That said, there are reasons to rule either way. As discussed in Carcer's answer and its comments, there is nothing in the rules to explicitly state that you'd lose them, and the example of the spell Feeblemind only really serves to highlight that an effect that reduces your Intelligence to 1 also has to state that you lose the ability to cast spells - though, to be fair, it would have to state this anyway; as a player with INT 1 and WIS 18 could still be a very effective druidic caster RAW.

However, PHB 177 says "Intelligence measures mental acuity, accuracy of recall, and the ability to reason", and on 173, literally "memory" - which would be why you are able to "memorize" more spells based on your INT modifier.

You can change your list of prepared spells when you finish a long rest. Preparing a new list of wizard spells requires time spent studying your spellbook and memorizing the incantations and gestures you must make to cast the spell: at least 1 minute per spell level for each spell on your list. - PHB 114

If your memory has been damaged, it is reasonable to assume that certain complex things you can only remember with careful and regular study might become... well, corrupted. If we decide that this means that you lose a spell from your prepared list, there are three ways we could resolve this:

1. Lose the most complex or recently learned spell. The highest level spell, or one that has only recently been added to your spell book may be a reasonable option. This spell has seen less practical use, or is just too complicated for you to keep track of in your dulled state.

2. Lose the least interesting spell. This would basically give the player a choice of which spell they'd lose, with the justification being "the spells I'm most interested in come to mind often. The ones I am less keen on get less focus, and therefore aren't as fresh in my mind.

3. Lose a random spell. There are dice. It's a thing.

Does the wizard even know they've lost a spell?

Unless the spell lost is the most interesting one, it's possible that the character doesn't even know that they've lost it. Based on the lack of RAW either way it's likely the player didn't think about it, and there's no rule that you have to tell them.* Even if they do think about it (or you tell them) if either of you decide the character wouldn't notice, that makes this meta knowledge.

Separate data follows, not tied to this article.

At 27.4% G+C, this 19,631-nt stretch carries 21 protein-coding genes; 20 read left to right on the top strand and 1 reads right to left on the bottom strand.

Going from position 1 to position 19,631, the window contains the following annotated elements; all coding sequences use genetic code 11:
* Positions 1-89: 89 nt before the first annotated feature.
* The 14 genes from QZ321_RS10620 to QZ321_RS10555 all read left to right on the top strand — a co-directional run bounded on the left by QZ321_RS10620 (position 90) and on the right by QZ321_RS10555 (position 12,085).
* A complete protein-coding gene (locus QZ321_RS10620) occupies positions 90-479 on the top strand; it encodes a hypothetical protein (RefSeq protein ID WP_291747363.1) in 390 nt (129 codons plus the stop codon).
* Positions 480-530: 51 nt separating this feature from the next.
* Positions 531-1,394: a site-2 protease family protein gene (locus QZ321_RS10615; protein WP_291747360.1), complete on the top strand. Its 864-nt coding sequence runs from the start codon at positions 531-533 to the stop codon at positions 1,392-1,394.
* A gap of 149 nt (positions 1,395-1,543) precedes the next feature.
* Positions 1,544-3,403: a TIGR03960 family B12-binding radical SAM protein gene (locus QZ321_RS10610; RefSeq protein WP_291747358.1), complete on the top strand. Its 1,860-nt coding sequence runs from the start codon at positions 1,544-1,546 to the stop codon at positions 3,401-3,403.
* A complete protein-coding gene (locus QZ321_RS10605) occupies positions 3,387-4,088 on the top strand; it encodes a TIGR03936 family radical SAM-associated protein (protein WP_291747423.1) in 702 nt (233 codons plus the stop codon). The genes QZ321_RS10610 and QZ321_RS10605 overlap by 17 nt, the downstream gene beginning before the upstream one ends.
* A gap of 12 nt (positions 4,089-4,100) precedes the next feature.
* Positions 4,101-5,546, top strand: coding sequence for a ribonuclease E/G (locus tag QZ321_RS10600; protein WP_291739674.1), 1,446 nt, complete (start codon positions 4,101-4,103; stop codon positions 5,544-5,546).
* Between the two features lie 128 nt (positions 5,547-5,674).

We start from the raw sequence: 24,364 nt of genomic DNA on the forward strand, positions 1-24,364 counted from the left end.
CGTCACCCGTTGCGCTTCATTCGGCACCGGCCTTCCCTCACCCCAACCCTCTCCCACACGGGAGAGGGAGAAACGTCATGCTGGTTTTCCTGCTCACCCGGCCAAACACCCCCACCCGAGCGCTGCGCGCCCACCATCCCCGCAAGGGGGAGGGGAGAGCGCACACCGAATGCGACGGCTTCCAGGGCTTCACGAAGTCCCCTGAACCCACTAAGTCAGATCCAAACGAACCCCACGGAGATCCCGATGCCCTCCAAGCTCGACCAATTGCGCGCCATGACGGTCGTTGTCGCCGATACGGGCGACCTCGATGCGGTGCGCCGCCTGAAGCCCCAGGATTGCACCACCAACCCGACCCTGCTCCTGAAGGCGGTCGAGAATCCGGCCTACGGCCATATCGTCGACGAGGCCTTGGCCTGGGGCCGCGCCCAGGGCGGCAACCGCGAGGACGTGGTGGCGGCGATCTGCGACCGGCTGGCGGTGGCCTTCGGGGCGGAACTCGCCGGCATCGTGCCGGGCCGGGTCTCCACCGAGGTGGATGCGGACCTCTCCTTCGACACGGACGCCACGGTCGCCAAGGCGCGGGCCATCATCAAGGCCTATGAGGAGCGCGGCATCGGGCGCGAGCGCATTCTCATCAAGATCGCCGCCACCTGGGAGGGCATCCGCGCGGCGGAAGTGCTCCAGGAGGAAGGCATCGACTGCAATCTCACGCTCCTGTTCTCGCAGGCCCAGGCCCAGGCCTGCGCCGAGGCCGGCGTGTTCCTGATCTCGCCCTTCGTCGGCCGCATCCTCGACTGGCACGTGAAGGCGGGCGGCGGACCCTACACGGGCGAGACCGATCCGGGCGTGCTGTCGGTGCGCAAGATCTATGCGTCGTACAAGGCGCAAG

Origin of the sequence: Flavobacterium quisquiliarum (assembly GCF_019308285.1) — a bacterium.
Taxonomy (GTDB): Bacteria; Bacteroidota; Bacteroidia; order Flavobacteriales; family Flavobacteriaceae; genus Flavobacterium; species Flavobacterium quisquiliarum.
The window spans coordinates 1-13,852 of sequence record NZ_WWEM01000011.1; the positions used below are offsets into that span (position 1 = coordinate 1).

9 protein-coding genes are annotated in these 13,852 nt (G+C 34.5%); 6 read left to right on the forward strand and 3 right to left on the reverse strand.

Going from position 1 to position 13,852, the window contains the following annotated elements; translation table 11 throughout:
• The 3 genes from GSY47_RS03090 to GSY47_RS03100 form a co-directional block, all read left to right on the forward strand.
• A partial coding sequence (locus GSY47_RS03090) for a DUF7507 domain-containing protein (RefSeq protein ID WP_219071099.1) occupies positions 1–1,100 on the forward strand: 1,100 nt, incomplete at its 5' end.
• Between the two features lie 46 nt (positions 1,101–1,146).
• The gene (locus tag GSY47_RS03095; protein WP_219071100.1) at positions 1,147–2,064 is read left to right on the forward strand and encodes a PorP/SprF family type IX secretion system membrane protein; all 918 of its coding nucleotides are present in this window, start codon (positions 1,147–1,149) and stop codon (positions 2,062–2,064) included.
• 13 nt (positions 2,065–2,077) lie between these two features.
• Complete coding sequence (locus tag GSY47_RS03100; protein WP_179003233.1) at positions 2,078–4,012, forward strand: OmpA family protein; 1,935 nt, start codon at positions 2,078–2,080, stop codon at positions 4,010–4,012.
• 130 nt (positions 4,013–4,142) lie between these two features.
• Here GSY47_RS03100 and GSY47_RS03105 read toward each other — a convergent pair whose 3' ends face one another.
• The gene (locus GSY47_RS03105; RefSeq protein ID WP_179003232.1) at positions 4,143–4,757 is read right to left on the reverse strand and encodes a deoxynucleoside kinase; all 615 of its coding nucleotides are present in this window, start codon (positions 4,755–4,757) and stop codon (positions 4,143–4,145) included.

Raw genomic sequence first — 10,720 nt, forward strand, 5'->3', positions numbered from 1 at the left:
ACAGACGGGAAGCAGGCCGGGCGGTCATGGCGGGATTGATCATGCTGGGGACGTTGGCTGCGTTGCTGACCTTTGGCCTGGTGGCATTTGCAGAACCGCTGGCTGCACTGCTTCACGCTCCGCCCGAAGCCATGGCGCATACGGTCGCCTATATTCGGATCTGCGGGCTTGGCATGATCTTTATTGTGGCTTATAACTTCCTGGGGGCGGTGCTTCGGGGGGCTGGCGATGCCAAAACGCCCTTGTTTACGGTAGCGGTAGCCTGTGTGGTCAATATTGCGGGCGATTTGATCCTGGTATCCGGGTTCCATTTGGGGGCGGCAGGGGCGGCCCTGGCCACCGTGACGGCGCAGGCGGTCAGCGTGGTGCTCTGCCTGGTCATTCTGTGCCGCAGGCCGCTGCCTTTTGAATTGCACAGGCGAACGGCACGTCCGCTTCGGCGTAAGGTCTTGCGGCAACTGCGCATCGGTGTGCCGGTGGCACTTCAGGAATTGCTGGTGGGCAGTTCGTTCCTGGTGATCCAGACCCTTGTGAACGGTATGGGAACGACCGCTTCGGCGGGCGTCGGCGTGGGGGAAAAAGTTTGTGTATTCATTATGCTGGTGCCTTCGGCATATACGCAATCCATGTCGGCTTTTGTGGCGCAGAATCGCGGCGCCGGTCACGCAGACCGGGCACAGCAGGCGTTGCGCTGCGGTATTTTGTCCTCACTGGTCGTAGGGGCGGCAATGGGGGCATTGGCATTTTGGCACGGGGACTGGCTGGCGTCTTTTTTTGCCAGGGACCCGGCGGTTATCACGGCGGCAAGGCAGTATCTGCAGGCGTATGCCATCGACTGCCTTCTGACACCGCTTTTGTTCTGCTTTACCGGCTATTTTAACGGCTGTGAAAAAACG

Wizard spells are described as incredibly complex and intricate. Perhaps all that was forgotten was a small element. If you decide the character doesn't realize, determine as the DM (secretly) which spell has been forgotten, and then if the character attempts to cast it, describe the spell failing. For example:

Player: I cast Fireball at the centre of the group of goblins.

DM: You trace your fingers through the air, and a faint red mist begins to form. You begin uttering the incantation as you have so often before, but suddenly you get stuck. It's like the arcane words just aren't quite right, and you can't remember what they should be instead. The red mist fades, and there is no effect.

When the player goes to prepare their spell list next you may need to remind them that they can no longer prepare as long a list; especially if they do so before they attempt to cast the forgotten spell, if you decided they lost it on the spot and that you wouldn't alert them.

*Though if you feel it may upset things so much that it damages the enjoyment for one or more players... most people play games for fun, IMHO.

A decent compromise might be, at the point that their INT goes down, to tell them that they "have that annoying feeling that you've forgotten something, maybe the iron is still on, or you've left your lunch at... the castle?"

You could also have them roll a perception check to see if they notice, and/or a history check or arcana check to identify which spell they've forgotten. You could choose to do these regardless of whether the player thought to ask if they'd forgotten any spells.

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    \$\begingroup\$ Your third heading and the text under it don't match - player and character are not the same thing. \$\endgroup\$
    – T.J.L.
    Commented Mar 8, 2019 at 20:22
  • \$\begingroup\$ @T.J.L. I wasn't using them interchangeably, but rather using the different words to highlight that one may or may not know, which won't necessarily impact on whether the other knows. If the character knows, I'd argue the player should, and if they don't the DM should rectify this whenever it is likely to be relevant (like losing a spell they may want to cast) If the character does not necessarily know, the DM could rule that it is meta knowledge and choose not to inform the player. \$\endgroup\$ Commented Mar 10, 2019 at 21:45
  • \$\begingroup\$ @KorvinStarmast I don't mind swapping the word out there terribly, but I don't know that it clarifies anything. I used the two separate words to highlight the differences; for clarity I'm going to give them some format emphasis to demonstrate to the reader that I'm using them intentionally, and that perhaps attention should be given as to why. \$\endgroup\$ Commented Mar 10, 2019 at 21:47
  • \$\begingroup\$ @IsaacReefman cool, it works best in your own voice \$\endgroup\$ Commented Mar 10, 2019 at 21:49